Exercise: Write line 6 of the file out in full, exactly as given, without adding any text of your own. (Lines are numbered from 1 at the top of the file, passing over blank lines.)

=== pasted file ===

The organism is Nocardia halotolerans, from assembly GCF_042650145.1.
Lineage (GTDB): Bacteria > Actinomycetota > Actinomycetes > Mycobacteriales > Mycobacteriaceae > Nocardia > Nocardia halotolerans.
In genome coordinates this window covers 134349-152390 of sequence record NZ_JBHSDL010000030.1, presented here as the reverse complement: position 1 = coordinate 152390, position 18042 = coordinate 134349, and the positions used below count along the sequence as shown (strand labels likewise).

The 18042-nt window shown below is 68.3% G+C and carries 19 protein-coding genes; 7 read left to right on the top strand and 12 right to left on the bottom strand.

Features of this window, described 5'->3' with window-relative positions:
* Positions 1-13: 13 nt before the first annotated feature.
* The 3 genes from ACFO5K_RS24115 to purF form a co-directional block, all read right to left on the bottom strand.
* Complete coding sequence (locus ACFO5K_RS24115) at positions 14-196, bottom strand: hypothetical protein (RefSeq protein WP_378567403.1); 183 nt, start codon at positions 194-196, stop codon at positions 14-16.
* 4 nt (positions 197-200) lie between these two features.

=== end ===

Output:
* Positions 1-13: 13 nt before the first annotated feature.